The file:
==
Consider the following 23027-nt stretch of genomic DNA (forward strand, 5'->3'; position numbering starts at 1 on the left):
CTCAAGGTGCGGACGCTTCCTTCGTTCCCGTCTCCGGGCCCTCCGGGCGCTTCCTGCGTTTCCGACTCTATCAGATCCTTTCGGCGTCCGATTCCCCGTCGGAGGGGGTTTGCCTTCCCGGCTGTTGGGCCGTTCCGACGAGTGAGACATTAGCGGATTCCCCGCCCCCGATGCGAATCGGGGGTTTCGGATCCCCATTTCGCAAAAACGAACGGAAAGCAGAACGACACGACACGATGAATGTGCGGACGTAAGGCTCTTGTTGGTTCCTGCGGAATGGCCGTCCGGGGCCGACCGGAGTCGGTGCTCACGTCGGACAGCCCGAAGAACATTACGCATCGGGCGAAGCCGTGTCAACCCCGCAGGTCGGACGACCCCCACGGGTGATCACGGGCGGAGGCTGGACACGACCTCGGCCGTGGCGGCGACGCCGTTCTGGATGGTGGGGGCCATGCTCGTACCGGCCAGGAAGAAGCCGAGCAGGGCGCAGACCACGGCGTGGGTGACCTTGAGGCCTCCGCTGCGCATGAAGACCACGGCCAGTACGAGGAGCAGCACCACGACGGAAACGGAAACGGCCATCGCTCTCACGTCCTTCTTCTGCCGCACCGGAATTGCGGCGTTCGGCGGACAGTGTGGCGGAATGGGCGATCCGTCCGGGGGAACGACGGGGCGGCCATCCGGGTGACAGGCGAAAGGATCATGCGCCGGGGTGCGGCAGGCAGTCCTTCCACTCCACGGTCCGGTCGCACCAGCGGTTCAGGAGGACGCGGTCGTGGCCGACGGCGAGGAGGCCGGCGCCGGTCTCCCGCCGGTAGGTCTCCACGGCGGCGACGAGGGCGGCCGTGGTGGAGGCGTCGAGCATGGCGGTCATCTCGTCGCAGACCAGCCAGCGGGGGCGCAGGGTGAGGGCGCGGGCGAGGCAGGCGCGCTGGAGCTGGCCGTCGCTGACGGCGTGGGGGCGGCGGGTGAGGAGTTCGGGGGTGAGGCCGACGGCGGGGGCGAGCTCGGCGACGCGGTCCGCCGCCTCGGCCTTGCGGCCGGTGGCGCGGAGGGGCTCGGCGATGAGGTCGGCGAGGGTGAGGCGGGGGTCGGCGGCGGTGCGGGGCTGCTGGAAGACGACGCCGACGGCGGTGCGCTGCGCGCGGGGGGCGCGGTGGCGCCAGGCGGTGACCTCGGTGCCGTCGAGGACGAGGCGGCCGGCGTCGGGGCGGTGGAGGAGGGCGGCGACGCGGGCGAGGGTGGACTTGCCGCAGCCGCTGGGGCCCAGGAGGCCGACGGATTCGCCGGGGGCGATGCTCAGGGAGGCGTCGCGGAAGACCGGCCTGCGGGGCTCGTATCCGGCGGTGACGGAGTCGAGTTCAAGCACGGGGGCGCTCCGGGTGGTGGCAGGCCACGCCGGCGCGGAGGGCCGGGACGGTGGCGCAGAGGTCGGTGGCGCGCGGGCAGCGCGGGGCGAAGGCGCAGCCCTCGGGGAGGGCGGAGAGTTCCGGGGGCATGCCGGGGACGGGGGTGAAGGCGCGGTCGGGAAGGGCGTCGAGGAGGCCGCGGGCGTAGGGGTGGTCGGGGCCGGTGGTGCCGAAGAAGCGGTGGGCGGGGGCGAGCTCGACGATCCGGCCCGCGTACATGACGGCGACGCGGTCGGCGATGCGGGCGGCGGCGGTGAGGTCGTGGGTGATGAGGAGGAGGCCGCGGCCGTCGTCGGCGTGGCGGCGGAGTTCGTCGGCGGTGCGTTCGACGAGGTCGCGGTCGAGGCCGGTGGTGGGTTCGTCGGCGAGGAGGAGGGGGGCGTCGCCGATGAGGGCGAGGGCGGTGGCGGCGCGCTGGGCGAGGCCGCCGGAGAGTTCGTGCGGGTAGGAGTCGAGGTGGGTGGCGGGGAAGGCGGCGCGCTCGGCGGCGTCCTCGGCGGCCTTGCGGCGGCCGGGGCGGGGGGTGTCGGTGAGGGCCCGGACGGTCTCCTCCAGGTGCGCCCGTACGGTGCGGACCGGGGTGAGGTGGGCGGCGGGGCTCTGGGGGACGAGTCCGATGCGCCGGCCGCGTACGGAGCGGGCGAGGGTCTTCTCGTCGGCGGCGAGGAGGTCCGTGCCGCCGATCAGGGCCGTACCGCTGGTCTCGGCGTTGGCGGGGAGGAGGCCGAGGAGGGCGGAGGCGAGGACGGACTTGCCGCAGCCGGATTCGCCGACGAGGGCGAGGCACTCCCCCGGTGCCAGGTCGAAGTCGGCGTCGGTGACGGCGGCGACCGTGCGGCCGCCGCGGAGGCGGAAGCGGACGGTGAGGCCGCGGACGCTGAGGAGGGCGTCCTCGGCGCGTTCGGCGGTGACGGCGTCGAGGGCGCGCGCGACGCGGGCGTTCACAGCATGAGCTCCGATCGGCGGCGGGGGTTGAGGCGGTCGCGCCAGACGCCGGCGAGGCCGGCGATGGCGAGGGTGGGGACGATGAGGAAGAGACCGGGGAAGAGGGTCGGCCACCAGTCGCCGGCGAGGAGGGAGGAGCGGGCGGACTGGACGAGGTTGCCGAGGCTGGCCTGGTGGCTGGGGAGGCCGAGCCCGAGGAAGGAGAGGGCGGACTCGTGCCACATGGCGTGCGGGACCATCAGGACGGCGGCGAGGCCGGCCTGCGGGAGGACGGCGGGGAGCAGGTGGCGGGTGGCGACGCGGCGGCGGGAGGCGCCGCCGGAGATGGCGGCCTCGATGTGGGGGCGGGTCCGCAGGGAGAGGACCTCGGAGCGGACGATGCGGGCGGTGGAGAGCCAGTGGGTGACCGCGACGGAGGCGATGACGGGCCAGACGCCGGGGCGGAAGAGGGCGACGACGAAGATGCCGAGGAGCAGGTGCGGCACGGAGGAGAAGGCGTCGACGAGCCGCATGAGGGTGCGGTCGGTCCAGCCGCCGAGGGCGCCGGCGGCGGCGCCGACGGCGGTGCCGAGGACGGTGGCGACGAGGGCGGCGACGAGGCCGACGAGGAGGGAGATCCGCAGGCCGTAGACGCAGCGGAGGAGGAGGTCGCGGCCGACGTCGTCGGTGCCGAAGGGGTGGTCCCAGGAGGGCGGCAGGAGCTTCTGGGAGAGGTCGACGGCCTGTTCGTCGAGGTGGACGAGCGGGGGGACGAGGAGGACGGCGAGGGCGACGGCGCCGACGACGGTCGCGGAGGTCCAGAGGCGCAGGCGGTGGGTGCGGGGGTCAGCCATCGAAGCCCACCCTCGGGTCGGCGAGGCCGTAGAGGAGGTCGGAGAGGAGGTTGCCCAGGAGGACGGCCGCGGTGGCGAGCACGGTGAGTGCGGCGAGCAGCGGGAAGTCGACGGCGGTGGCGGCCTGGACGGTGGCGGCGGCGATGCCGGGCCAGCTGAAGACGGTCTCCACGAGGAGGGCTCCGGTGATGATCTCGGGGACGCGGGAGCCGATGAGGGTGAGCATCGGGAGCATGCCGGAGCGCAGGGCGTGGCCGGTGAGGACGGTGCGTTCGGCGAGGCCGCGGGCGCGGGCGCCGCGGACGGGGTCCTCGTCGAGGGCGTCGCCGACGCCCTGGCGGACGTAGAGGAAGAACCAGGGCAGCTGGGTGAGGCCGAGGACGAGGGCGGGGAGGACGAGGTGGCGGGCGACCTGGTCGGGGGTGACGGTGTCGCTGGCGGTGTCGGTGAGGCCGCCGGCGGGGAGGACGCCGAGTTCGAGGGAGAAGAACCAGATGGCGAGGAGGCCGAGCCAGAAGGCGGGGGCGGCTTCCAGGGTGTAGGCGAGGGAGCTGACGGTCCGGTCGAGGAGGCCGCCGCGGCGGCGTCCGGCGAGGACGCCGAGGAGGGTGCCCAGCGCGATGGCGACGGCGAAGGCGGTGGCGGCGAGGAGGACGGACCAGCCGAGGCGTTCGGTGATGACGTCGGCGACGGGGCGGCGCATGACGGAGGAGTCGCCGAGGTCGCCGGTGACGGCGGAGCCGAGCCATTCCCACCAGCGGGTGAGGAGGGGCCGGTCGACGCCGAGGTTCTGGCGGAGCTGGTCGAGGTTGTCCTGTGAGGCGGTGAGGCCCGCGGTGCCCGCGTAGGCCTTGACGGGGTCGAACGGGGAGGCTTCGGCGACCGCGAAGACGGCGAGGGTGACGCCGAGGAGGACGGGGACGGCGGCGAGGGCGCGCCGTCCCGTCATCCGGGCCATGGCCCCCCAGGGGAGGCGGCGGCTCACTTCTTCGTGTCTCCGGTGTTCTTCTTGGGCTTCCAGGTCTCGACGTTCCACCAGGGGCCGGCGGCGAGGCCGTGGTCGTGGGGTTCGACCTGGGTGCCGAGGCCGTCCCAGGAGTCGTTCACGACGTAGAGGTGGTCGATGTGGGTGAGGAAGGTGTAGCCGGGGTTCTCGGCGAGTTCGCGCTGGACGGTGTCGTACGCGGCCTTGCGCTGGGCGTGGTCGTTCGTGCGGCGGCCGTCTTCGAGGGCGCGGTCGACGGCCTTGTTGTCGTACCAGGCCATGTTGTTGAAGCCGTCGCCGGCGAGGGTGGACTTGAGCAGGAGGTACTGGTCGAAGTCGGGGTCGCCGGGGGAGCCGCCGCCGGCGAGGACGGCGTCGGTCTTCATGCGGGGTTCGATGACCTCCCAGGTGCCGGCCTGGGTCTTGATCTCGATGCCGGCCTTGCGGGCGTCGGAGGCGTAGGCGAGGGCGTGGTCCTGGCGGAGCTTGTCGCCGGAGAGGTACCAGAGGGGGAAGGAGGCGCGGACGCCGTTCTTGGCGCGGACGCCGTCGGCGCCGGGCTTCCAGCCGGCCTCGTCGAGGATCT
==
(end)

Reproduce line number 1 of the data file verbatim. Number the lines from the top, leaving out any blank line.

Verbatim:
Consider the following 23027-nt stretch of genomic DNA (forward strand, 5'->3'; position numbering starts at 1 on the left):